- News Home
5 December 2013 11:26 am ,
Vol. 342 ,
An animal rights group known as the Nonhuman Rights Project filed lawsuits in three New York courts this week in an...
Researchers have been hot on the trail of the elusive Denisovans, a type of ancient human known only by their DNA and...
Thousands of scientists in the Russian Academy of Sciences (RAS) are about to lose their jobs as a result of the...
Dyslexia, a learning disability that hinders reading, hasn't been associated with deficits in vision, hearing, or...
Exotic, elusive, and dangerous, snakes have fascinated humankind for millennia. They can be hard to find, yet their...
Researchers have sequenced and analyzed the first two snake genomes, which represent two evolutionary extremes. The...
Snake venoms are remarkably complex mixtures that can stun or kill prey within minutes. But more and more researchers...
At age 30, Dutch biologist Freek Vonk has built up a respectable career as a snake scientist. But in his home country,...
- 5 December 2013 11:26 am , Vol. 342 , #6163
- About Us
U.K. Parliament Committee Gently Chides Climate Scientists
30 March 2010 8:01 pm
A new report on the brouhaha over the hacking of e-mails at the Climatic Research Unit (CRU) at the University of East Anglia (UEA) in the United Kingdom is generally sympathetic toward climate scientists accused of withholding data and subverting the peer review process. But the U.K. House of Commons' Science and Technology Committee also says that the researchers should make all of their evidence for climate change available to global-warming skeptics and the public.
Today's report by the Commons' committee—the second of five bodies that has completed an investigation into the November incident—finds no wrongdoing per se by the scientists involved. While "the disclosed e-mails suggest a blunt refusal to share scientific data and methodologies with others," the report states, "we can sympathise with" Philip Jones, director of the CRU. He "must have found it frustrating to handle requests for data that he knew-or perceived-were motivated by a desire simply to undermine his work." After all, the report continues, Jones was only following standard practice in climate science. It also says that those seemingly incriminating e-mail phrases such as "trick" and "hiding the decline" were innocuous colloquial terms appropriately used in informal e-mails. No one was attempting to mislead or to undermine the peer review, it concludes.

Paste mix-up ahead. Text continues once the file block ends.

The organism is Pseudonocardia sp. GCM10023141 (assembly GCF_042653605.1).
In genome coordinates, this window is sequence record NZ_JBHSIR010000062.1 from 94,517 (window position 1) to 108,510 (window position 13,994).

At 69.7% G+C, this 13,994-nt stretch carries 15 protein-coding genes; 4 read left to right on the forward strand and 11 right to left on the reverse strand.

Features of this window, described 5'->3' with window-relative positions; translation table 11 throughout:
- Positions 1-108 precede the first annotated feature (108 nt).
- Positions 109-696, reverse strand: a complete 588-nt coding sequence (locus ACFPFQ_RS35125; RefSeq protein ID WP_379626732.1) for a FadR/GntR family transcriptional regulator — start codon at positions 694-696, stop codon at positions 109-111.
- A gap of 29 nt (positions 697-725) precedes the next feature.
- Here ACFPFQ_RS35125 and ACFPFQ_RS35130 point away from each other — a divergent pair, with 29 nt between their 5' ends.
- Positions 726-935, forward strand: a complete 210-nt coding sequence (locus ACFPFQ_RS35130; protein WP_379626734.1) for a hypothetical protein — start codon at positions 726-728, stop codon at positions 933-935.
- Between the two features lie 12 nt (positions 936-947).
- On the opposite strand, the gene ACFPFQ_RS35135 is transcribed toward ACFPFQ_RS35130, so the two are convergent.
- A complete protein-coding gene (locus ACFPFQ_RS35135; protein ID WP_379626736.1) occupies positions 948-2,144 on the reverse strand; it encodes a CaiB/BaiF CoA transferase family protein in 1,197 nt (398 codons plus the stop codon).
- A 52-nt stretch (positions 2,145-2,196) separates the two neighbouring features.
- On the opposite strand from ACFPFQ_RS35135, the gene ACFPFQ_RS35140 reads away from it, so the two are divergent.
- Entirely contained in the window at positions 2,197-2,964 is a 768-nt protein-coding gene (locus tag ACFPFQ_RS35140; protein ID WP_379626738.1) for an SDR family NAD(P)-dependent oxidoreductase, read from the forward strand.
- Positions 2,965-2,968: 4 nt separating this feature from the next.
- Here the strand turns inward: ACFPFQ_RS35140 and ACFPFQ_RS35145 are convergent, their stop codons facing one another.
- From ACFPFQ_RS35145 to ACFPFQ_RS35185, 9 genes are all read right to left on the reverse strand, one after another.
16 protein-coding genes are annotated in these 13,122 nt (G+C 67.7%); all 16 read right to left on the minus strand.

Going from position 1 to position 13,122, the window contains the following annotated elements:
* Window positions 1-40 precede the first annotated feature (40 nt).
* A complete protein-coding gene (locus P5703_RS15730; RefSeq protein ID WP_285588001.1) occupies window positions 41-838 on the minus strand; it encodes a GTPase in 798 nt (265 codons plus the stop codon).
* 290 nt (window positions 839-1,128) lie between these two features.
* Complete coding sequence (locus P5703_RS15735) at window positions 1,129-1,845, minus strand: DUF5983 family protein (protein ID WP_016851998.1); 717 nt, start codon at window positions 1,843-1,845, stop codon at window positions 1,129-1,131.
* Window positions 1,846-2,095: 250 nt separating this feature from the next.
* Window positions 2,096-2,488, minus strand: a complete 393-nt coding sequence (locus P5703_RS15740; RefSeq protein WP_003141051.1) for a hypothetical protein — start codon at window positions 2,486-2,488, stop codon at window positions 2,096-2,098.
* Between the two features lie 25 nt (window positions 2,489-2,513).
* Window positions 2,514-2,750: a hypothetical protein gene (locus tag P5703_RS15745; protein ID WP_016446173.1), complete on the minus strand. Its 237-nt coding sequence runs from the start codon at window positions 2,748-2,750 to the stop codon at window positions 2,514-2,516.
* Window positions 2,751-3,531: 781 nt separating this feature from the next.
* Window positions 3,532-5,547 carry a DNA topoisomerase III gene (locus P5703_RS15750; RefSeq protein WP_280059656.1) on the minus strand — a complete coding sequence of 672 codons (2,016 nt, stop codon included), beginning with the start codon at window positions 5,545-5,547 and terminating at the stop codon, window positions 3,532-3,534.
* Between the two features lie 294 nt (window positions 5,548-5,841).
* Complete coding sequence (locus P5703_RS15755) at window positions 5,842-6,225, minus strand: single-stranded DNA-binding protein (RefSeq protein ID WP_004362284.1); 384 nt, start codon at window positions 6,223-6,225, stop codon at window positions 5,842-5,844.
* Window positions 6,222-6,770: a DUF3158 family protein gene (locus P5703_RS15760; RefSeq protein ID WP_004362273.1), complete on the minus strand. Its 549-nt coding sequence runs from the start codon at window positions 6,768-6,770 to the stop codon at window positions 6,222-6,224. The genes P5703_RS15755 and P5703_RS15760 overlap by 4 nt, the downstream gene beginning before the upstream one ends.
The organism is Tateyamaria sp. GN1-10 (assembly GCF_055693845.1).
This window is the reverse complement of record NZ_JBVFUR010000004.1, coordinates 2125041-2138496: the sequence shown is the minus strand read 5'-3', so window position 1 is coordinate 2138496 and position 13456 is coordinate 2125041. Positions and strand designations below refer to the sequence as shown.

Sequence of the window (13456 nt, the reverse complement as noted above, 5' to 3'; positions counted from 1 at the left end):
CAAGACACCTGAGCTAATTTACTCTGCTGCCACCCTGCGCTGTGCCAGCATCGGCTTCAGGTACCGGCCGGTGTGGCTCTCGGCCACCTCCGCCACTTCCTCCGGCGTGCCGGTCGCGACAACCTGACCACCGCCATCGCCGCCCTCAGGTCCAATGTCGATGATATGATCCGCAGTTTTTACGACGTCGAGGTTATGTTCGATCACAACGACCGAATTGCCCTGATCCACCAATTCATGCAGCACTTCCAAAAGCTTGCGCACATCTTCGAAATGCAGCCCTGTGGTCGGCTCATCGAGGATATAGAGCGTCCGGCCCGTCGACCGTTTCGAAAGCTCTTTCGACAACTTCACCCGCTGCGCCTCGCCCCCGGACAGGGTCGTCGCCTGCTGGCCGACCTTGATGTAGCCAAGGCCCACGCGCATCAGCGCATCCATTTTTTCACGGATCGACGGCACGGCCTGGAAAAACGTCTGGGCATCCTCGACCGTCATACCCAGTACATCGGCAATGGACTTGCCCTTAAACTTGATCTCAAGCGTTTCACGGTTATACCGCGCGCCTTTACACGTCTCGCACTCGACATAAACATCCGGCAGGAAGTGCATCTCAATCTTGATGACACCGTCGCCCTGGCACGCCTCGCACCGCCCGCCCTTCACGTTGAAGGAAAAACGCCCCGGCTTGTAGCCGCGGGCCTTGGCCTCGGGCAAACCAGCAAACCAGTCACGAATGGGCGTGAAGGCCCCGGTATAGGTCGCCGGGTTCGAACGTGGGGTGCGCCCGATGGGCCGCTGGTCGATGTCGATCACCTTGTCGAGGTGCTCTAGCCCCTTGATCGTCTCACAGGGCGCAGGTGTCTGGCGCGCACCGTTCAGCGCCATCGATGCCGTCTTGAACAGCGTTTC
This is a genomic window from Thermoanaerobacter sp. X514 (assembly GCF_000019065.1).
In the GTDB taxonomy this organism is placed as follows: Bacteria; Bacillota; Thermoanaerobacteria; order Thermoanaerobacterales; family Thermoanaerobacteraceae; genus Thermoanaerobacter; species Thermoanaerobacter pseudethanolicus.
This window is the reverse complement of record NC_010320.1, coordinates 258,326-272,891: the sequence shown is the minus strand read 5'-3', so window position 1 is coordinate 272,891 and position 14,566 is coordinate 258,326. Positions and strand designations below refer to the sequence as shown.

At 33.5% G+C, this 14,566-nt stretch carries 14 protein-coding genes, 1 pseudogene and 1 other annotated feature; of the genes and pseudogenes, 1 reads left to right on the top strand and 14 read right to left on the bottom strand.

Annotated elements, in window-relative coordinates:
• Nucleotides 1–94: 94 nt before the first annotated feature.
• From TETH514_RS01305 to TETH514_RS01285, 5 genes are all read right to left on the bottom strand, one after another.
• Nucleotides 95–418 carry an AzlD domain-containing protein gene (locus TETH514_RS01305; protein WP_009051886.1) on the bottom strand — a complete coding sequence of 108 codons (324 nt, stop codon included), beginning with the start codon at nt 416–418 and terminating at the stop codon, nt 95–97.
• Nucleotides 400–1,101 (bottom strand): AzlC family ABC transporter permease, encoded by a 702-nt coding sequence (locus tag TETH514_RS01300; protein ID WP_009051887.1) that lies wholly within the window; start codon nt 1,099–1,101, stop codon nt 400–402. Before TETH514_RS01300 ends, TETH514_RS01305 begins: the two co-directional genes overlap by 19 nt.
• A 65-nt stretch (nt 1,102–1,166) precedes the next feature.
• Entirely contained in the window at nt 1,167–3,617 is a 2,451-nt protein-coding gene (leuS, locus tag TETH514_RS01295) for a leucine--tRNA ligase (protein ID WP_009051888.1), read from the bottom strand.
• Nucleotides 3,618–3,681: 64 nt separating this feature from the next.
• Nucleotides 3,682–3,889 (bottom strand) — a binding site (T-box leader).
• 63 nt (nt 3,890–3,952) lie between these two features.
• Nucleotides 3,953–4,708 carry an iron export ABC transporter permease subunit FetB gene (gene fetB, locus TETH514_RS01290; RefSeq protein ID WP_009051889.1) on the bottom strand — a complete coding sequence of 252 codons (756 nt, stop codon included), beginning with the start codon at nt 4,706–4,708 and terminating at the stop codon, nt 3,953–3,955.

*This article has been corrected.
Still, both scientists and their institutions could do better, according to the committee. Echoing the report, committee Chair Phil Willis said that "climate scientists need to take steps to make available all the data that support their work and full methodological workings, including their computer codes." And, concurring with Britain's Information Commissioner's Office, the Commons report finds evidence in the e-mails of "a culture of non-disclosure at CRU and instances where information may have been deleted, to avoid disclosure."
The Information Commissioner's Office found that the probable infractions occurred more than 6 months earlier and therefore, that the statute of limitations for prosecuting them had expired. The Commons' committee, however, found that UEA at least tacitly supported CRU in its resistance to releasing information to climate change skeptics. So UEA needs to review its relevant policies and "re-assess how it can support academics whose expertise in this area is limited," states the report.
Neither climate scientists nor their institutions are out of the woods yet. Two investigations commissioned by UEA are just getting underway. One will be a "reappraisal of the science" in CRU's key publications. The other will investigate whether the e-mails reveal evidence of poor scientific practices.